" I appreciate your passion for wanting the best facility possible and can sense your frustration. ... I know this may not seem to make sense but it is how the construction process works."
Thus begins an e-mail from a Navy Captain in a senior leadership position to an irate Army Colonel (Ret) emergency room chief decrying the plans and construction for the new Walter Reed National Military Medical Center at Bethesda. Apparently at Bethesda, integrity and character are becoming issues similar to when Walter Reed's command structure failed to properly look after our wounded troops not all that long ago.
From at least the days of Rome, the mantra of the outstanding military officer was 'first, the horses, then the men, then you'. Department of Defense (DoD) seems to have forgotten both this mantra and those traits. I am not speaking of major betrayals of the troops as in the Tillman Case. I am talking about the insidious onset of 'cooperation, kindness and professionalism' (from the Captain's e-mail) which can lead to necessary but often treacherous attempts to "do the best we can with what we have'.
Serious integrity and character flaws can develop when immediate superiors oppose identifying areas as not meeting the needs of the troops or the mission. A classic example is the Marine Corps failure to procure MRAP ( Mine Resistant Ambush Protected) vehicles because it might jeopardize procurement of other programs. Marines died in less armored vehicles. Or what happened at Walter Reed when maintenance personnel were cut to levels impossible to accomplish the duties assigned. The result was wounded troops housed in horrendous conditions. In both cases, no one had the courage and integrity to speak up for the troops when those troops needed it most.
There is risk to bearing bad news and there is reward in being silent and doing the best you can in the circumstances. This is why character and integrity are so important in leaders and leadership. The e-mail identified medical treatment and operation issues but the problem is much larger. Simple support of wounded and sick troops and their families will suffer with this transition. Before the war, the average length of stay at Walter Reed lodging's 283 rooms was 22 days which ballooned to 12 to 16 weeks as our wounded soldiers receive specialized, top quality treatment. This lodging is dedicated to providing affordable lodging to service members and their families coming to Walter Reed Medical Center for treatment. Bethesda provides approximately 100 rooms. Given the cost of hotel rooms in Washington DC, this failure to support the military family is unconscionable. What else is inadequate - patient and visitor parking, access roads? Let's request time from Congress to do this right.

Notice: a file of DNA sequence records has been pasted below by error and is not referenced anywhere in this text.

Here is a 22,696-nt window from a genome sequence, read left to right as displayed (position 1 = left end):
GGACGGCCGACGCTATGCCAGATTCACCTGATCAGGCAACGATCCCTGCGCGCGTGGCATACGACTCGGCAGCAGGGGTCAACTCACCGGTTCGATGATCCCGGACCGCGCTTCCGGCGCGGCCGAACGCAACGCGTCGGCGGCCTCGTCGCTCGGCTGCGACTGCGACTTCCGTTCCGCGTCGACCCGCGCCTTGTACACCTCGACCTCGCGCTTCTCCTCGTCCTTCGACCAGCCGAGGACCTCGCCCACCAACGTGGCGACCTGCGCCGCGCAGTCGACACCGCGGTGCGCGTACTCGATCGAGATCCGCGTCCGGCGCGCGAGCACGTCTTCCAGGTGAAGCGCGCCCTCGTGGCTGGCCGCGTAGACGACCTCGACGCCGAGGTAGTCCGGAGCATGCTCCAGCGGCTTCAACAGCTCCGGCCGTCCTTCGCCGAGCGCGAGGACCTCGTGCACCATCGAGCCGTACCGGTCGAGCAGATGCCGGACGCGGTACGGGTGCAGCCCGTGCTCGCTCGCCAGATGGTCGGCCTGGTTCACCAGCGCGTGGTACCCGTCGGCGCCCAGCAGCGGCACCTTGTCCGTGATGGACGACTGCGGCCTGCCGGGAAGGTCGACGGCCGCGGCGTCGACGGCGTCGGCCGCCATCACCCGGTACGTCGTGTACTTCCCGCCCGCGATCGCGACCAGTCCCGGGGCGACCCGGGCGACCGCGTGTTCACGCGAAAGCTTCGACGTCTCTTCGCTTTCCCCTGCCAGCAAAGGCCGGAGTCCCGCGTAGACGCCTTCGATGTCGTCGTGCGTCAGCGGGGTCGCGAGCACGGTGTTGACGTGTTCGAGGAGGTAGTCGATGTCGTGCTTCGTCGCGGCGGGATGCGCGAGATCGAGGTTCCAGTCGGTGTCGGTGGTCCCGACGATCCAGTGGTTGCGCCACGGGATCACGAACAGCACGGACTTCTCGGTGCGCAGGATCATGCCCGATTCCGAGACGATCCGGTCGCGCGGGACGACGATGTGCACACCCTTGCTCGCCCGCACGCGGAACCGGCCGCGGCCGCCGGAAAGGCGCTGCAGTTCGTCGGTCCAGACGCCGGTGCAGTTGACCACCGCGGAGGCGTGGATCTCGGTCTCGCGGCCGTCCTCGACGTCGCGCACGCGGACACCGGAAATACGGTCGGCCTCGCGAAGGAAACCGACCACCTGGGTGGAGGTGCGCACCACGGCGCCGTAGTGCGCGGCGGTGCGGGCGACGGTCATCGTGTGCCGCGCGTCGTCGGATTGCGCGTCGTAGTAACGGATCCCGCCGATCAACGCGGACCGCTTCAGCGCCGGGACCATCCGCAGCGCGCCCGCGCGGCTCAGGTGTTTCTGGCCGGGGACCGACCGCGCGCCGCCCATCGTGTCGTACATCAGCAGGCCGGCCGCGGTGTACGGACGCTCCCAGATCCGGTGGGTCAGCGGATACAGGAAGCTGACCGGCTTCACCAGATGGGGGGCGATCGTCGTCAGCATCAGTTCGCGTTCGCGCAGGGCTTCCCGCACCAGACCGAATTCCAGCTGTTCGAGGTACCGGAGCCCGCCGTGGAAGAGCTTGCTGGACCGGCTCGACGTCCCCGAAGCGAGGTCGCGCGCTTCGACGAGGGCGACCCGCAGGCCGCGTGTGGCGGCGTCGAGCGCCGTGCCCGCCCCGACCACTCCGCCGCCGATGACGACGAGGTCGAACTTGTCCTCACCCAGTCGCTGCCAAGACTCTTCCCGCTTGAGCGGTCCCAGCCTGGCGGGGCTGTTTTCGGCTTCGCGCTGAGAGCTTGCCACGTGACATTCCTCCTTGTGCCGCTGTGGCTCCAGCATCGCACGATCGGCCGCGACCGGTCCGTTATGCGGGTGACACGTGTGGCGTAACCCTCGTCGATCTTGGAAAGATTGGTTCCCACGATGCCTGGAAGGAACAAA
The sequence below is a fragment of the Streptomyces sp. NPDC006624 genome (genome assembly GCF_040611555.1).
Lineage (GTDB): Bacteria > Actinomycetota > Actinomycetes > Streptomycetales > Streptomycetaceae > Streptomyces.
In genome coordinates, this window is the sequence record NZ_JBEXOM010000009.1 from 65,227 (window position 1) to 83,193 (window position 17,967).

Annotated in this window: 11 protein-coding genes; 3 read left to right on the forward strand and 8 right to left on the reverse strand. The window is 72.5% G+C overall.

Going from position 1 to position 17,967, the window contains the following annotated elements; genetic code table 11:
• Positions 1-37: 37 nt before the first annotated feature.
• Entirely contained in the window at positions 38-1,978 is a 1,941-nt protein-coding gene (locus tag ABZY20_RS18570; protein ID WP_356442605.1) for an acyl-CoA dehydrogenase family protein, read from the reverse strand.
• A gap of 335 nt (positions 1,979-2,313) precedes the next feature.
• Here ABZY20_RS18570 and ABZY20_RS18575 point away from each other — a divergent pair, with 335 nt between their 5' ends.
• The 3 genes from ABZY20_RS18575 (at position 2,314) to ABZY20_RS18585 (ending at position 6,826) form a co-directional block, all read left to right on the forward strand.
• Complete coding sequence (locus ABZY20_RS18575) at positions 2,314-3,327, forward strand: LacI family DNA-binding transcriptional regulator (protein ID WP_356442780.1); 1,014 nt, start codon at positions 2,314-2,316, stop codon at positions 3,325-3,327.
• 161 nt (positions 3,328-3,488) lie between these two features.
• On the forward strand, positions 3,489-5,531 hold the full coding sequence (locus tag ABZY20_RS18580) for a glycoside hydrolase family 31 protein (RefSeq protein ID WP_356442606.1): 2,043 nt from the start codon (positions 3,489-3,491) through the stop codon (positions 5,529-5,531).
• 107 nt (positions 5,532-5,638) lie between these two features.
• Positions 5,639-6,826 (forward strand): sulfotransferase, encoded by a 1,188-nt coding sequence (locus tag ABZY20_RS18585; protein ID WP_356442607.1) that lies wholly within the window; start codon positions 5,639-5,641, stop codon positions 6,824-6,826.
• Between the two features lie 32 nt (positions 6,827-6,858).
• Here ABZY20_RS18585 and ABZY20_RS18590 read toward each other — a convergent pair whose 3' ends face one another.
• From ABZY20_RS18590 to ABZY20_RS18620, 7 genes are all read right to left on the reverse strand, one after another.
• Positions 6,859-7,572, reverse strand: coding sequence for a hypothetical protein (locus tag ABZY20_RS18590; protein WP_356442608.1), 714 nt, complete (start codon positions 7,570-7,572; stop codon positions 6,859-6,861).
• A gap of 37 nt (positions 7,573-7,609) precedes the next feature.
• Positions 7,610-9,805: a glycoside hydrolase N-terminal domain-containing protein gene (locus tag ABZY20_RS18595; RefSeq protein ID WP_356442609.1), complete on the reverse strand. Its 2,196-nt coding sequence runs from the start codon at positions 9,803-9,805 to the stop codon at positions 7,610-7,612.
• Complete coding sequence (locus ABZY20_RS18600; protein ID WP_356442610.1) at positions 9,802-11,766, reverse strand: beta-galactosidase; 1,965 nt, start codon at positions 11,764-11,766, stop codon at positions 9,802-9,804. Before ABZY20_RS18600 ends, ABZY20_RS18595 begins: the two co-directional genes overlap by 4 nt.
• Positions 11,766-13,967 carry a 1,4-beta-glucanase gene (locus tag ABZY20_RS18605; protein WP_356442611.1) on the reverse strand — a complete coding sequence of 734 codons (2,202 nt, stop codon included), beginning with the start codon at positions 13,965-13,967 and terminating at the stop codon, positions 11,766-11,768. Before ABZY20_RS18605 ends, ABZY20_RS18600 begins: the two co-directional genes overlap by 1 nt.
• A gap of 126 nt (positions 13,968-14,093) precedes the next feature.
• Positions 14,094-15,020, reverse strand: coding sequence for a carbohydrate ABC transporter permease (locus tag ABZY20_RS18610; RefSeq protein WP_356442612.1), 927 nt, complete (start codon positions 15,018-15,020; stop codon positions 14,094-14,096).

Not to personally malign the Navy Captain, I know nothing of the man, but his e-mail displays the classic example of an organization failing to acknowledge that the task and time line are impossible to achieve with resources provided. Now appears to be the precise time to be brutally honest with Congress, the administration and the American military and people. Dr. Stephen Schimpff, retired CEO of the University of Maryland Medical Center and author of "The Future of Medicine -- Megatrends in Healthcare." and a member of a Defense Health Board subcommittee, voiced concerns about the new Walter Reed.
"...I hope it will encourage those in decision-making capacities to move ahead with a master facility plan, a true demand analysis and appropriate renovations to ensure that these issues and others get resolved before the new Walter Reed opens in a few years. It may require some rebudgeting, but our military personnel deserve no less than world-class facilities..."
The task from the BRAC (Defense Base Closure and Realignment) commission and Congress is to build a world class military medical facility. While true, that people are the heart and core of any world class facility, world class facilities attract and enable world class people. The Navy Captain's e-mail clearly indicates that, within the time and funding constraints allowed, a true world class facility cannot be constructed.
It is long past time, for DoD, the Navy and the Joint Chiefs to review the entire project. They must admit that the construction of a true world class facility cannot be accomplished within the time and funding constraints established by Congress. Will our military and civilian defense leadership display both the character and the integrity to guarantee our military receives the world class facility promised by Congress or will they saddle our military with an inadequate facility and hidden costs far into the future? Only DoD and this administration can answer that question. One thing I do know; the answer to that question will be known soon.